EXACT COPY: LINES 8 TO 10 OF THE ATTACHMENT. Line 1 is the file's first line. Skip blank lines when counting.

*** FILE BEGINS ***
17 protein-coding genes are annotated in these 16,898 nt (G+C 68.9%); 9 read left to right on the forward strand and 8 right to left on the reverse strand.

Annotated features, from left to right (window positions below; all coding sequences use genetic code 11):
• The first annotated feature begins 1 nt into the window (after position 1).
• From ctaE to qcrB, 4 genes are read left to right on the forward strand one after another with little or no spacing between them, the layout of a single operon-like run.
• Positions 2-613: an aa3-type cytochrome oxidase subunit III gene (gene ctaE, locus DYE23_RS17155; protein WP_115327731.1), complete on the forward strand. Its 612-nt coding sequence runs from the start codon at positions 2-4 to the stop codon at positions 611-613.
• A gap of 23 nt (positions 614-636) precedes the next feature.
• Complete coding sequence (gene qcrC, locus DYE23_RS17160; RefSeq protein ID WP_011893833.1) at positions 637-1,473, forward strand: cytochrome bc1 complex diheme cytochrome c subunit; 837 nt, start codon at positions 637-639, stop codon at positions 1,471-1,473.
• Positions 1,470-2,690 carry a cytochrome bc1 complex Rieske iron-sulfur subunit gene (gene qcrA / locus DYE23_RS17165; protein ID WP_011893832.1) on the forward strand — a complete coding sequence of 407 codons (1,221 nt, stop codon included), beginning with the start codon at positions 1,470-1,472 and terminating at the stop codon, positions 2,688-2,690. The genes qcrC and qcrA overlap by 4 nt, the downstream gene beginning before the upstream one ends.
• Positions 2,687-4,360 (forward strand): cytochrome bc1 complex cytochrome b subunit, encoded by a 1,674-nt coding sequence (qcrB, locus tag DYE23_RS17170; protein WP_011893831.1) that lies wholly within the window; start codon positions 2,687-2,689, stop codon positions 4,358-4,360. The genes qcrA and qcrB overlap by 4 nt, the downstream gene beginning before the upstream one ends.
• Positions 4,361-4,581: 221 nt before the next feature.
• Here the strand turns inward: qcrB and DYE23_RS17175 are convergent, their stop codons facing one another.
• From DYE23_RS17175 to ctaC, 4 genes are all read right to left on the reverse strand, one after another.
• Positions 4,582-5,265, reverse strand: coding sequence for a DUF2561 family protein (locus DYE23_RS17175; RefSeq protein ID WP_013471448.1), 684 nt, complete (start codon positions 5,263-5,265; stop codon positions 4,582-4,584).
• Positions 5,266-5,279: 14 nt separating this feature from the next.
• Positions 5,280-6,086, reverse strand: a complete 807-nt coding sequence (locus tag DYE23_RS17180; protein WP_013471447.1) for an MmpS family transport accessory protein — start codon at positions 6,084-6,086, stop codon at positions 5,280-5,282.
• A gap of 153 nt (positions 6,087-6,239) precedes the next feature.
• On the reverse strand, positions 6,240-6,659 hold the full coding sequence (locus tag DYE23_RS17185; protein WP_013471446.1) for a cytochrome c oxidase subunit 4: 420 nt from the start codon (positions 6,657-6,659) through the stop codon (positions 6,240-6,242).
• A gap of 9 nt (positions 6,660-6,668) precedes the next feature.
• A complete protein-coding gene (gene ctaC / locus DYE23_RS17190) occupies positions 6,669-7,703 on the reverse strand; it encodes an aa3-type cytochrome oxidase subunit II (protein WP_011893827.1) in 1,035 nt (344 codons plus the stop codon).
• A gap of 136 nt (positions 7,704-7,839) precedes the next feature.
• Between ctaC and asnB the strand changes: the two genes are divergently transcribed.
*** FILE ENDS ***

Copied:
• Positions 1,470-2,690 carry a cytochrome bc1 complex Rieske iron-sulfur subunit gene (gene qcrA / locus DYE23_RS17165; protein ID WP_011893832.1) on the forward strand — a complete coding sequence of 407 codons (1,221 nt, stop codon included), beginning with the start codon at positions 1,470-1,472 and terminating at the stop codon, positions 2,688-2,690. The genes qcrC and qcrA overlap by 4 nt, the downstream gene beginning before the upstream one ends.
• Positions 2,687-4,360 (forward strand): cytochrome bc1 complex cytochrome b subunit, encoded by a 1,674-nt coding sequence (qcrB, locus tag DYE23_RS17170; protein WP_011893831.1) that lies wholly within the window; start codon positions 2,687-2,689, stop codon positions 4,358-4,360. The genes qcrA and qcrB overlap by 4 nt, the downstream gene beginning before the upstream one ends.
• Positions 4,361-4,581: 221 nt before the next feature.